There are two key issues with citizens and interest groups with genuine demands for better governance forsaking the “political”. First, while making the group’s cause credible in the short run, forsaking limits the scope of influence and subsequent change one can make, thus making it easier for the situation to return to the status quo. For example, the admittedly apolitical nature of protests by Enough is Enough marchers on the government’s handling of the Covid crisis or of Dr Govinda KC on mismanagement and corruption in Nepal’s health sector. While successful in the short run, given both the limited focus and apolitical positioning of the protests, they cannot change the fundamental value underpinning “who gets what, when, and how”, thus making it easier for things to fall back to the status quo.
Second and more important, forsaking perpetuates the idea that politics is dirty, thus making citizens pessimistic, unimaginative, and uninterested. This is detrimental, as politics is an arena where the fundamental question of “who gets what, when and how” is decided. Perhaps, it was this limitation in understanding what politics involves that made it difficult for Nepalis to accept Bibeksheel as a party when they first arrived at the scene.
Reimagining and owning the label
A small anecdote from the famous American TV drama The West Wing shows that cleansing and owning can probably work. In the Presidential debate of the American TV drama, the Republican nominee sarcastically questions the Democratic nominee, saying, “You are not an unthinking liberal, are you?”. The bashing of liberals as out-of-touch and unthinking was meant to be a passing shot—intended to give him a slight advantage over his Democratic rival. But rather than distancing himself from the term, the Democratic nominee then goes on a long protreptic detailing how, among other things, liberals ended slavery, enfranchised African Americans, and passed the Civil Rights Act. In retrospect, the retort became the defining moment for the Democratic nominee, propelling his candidacy. Like the Democratic nominee’s cleansing and owning of the “liberal” tag, Nepalis should own the “political” tag and change the way politics is practised and perceived.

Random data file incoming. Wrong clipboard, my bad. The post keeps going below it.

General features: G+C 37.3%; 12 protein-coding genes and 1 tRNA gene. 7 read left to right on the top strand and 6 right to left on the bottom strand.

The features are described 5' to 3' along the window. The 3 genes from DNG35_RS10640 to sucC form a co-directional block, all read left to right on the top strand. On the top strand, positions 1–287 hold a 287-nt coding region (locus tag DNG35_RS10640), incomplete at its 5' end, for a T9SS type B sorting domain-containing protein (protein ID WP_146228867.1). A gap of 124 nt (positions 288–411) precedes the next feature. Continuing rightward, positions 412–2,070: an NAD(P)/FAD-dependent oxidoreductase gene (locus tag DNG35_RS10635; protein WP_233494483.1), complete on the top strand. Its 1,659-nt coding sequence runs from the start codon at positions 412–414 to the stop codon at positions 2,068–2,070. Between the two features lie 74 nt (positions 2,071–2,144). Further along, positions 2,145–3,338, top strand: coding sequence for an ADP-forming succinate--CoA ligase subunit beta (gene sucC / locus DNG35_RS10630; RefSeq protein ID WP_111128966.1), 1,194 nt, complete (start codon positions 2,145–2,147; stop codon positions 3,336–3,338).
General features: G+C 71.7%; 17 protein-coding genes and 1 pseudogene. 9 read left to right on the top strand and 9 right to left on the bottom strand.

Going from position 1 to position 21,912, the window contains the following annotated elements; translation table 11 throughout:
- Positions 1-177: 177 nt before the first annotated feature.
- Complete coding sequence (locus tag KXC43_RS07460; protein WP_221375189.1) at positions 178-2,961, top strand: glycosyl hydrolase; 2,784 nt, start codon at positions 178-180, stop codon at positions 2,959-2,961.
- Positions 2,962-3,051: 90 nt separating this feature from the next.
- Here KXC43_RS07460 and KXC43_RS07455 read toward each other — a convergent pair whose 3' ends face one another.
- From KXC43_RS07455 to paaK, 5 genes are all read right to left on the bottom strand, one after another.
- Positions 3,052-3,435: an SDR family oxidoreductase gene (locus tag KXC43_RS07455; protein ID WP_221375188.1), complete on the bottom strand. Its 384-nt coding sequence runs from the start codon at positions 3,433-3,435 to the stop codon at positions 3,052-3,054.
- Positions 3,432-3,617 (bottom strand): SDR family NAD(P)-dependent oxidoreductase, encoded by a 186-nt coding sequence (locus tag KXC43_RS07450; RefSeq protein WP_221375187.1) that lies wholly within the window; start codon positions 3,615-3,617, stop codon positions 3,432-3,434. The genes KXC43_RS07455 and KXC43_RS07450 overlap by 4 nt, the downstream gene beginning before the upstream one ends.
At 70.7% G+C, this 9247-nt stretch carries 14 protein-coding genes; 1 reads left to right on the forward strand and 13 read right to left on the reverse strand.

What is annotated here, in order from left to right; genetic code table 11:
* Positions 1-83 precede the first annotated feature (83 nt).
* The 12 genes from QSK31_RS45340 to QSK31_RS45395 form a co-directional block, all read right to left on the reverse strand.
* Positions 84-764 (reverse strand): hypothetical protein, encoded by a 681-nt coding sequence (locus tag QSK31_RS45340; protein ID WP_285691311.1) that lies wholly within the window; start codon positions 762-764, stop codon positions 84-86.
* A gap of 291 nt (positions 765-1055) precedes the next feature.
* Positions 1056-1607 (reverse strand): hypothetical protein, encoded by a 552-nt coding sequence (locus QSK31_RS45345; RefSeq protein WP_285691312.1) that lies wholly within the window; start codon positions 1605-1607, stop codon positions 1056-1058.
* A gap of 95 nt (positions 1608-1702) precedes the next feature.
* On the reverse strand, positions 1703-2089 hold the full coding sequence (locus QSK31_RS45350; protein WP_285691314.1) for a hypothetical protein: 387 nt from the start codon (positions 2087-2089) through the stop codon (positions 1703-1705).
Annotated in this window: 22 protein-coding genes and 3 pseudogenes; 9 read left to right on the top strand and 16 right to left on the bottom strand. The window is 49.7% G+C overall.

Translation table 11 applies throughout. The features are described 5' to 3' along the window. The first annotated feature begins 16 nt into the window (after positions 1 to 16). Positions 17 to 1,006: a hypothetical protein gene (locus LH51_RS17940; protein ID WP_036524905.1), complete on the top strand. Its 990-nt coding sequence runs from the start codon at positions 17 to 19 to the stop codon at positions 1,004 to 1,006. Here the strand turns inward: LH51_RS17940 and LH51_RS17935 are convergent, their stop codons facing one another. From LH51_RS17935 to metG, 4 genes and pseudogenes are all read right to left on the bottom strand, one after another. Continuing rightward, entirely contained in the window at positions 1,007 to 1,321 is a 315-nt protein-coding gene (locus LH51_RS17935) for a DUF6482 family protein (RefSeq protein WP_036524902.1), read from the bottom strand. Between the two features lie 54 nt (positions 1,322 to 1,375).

For example, next time a citizen group protests for better governance, rather than the usual uneasiness with the term, they can start by stating how their fight is for good politics—the right kind of politics. Similarly, instead of outright brushing politics as a “dirty” game, citizens should actively select instances where good politics was practised and contrast them with cases of bad politics.The reimagining process further requires citizens to borrow liberally from Nepal’s history, from the People’s Movement of 1990 and 2006, the Madhes Movement of 2007, the Satyagrahi-fashioned protests by Dr KC, to UML leaders crossing floor to dethrone former Prime Minister KP Sharma Oli, among others, can be used to cleanse “politics” and define it more nobly. This reimagining and subsequent owning can help make citizens imaginative and optimistic regarding their politics and thus encourage them to be constructive and change politics for the better.